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Have you ever been “irked” by a sign at the laundromat? “Annoyed” by a restaurant menu? Were some errant quotation marks to “blame?”
A seafood sign that reads “Fresh” Fish may seem more comical than appealing to the everyday diner, but are those quotation marks really as incorrectly used as they seem? Not necessarily.
Quotation marks have had a long and confusing life. From the margins of text they’ve moved into the limelight helping us decipher direct quotations and highlighting words for emphasis, but their usage is still in question as they continually evolve.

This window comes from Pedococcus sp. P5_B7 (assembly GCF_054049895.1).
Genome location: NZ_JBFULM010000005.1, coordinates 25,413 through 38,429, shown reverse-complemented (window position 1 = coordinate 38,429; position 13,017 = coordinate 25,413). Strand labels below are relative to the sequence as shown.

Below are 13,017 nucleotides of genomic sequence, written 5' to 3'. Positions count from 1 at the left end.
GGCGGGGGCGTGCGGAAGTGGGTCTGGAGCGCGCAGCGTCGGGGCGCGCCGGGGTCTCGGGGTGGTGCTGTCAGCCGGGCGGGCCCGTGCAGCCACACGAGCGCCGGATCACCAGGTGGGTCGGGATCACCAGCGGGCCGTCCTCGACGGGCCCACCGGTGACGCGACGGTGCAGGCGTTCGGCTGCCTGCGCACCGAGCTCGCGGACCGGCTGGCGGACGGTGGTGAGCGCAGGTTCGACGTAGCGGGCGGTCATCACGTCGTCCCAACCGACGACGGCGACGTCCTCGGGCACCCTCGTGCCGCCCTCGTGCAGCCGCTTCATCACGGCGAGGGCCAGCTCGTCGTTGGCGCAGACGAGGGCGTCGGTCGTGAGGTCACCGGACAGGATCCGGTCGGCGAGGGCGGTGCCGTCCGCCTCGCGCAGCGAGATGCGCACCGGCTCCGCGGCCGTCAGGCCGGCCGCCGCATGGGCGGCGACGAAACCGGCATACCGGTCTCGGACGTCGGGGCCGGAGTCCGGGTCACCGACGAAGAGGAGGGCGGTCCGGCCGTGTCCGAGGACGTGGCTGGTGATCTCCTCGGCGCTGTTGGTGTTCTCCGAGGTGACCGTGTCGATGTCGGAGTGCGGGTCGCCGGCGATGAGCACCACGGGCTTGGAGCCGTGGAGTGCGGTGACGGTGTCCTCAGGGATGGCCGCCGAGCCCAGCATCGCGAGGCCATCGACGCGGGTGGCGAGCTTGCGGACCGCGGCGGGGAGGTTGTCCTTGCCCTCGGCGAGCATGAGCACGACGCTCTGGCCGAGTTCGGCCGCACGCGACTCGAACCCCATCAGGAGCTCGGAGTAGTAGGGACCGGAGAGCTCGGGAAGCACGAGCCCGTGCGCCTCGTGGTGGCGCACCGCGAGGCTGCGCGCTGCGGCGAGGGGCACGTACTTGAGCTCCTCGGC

“From the beginning there hasn’t been an agreement on exactly what they do,” says Colette Moore, Director of Undergraduate Studies and Associate Professor of English at the University of Washington. “Its not that they’ve done only one thing, they’ve shifted from use to use. We first start seeing them in the 16th century. They were called inverted commas because if you take thatRead More »from What’s old is “new” again: the unusual evolution of the quotation mark